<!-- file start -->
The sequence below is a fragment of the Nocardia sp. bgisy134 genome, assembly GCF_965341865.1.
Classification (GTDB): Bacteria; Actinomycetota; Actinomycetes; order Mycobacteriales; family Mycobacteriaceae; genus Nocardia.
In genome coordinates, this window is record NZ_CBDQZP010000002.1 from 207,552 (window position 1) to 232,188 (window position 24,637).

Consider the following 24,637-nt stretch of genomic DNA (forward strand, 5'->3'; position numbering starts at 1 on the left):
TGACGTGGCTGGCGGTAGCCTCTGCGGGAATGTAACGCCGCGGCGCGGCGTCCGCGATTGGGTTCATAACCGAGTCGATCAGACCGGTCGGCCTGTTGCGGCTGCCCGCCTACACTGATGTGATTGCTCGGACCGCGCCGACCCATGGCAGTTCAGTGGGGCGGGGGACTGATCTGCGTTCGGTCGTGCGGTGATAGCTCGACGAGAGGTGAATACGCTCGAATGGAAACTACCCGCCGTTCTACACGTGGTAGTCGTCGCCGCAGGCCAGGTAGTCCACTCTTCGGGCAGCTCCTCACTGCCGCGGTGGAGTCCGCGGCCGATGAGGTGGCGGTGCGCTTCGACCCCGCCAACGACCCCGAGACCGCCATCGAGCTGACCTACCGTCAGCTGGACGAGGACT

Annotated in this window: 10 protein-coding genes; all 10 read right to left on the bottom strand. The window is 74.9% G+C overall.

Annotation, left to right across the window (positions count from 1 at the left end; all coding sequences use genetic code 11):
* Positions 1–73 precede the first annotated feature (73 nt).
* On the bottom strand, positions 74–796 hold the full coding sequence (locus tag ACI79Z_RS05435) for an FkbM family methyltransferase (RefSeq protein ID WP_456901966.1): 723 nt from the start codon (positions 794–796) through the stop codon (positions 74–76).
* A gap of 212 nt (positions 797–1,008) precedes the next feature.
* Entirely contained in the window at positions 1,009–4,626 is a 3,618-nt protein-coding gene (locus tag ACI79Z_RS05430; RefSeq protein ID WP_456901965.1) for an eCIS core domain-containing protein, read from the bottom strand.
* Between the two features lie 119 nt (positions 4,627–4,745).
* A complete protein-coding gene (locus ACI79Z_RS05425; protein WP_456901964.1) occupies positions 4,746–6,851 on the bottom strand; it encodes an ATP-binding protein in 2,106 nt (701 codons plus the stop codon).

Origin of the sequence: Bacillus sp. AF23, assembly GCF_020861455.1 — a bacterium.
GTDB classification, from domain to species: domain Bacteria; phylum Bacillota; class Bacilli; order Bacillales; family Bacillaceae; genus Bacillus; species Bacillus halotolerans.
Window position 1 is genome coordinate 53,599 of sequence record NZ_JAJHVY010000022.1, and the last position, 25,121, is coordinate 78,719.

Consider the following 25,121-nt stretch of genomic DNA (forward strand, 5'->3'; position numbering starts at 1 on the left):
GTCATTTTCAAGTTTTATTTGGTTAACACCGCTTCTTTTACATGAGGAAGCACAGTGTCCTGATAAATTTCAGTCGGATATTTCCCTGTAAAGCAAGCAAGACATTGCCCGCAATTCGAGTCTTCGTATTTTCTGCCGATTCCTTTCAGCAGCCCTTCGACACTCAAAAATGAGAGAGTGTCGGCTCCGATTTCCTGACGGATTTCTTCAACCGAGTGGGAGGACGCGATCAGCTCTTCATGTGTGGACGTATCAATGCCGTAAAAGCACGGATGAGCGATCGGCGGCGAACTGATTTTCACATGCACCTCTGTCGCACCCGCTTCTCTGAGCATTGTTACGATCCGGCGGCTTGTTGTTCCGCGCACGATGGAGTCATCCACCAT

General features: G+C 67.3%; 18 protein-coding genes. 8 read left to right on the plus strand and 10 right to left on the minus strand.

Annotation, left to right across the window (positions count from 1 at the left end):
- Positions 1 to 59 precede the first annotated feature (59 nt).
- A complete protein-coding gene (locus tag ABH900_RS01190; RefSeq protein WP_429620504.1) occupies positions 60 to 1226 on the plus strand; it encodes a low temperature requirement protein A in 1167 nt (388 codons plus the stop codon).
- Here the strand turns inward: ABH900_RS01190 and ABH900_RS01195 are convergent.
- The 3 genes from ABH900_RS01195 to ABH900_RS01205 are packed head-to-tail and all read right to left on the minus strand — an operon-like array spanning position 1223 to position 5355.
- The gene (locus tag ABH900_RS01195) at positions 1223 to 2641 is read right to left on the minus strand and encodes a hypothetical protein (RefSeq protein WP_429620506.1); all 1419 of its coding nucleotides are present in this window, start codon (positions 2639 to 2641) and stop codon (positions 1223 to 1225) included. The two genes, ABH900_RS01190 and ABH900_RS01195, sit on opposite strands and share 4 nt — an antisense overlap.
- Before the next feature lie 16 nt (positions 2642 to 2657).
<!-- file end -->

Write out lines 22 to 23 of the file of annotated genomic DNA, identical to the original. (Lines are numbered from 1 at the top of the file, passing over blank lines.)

- A complete protein-coding gene (locus tag ABH900_RS01190; RefSeq protein WP_429620504.1) occupies positions 60 to 1226 on the plus strand; it encodes a low temperature requirement protein A in 1167 nt (388 codons plus the stop codon).
- Here the strand turns inward: ABH900_RS01190 and ABH900_RS01195 are convergent.